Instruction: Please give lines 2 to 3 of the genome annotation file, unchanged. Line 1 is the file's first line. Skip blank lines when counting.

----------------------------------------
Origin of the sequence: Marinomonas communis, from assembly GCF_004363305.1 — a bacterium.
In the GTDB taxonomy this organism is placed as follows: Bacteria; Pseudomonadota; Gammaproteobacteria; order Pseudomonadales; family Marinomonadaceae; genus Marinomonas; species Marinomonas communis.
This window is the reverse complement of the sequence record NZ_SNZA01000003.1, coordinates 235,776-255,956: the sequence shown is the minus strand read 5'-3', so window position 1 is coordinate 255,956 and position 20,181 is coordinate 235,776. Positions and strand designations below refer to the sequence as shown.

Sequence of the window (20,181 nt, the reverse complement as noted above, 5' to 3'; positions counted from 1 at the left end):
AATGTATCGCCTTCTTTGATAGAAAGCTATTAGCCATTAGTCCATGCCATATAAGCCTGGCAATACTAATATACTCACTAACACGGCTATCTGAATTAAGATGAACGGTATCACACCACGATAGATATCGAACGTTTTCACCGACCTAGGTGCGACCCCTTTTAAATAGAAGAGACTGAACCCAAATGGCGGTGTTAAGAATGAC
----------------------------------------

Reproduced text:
In the GTDB taxonomy this organism is placed as follows: Bacteria; Pseudomonadota; Gammaproteobacteria; order Pseudomonadales; family Marinomonadaceae; genus Marinomonas; species Marinomonas communis.
This window is the reverse complement of the sequence record NZ_SNZA01000003.1, coordinates 235,776-255,956: the sequence shown is the minus strand read 5'-3', so window position 1 is coordinate 255,956 and position 20,181 is coordinate 235,776. Positions and strand designations below refer to the sequence as shown.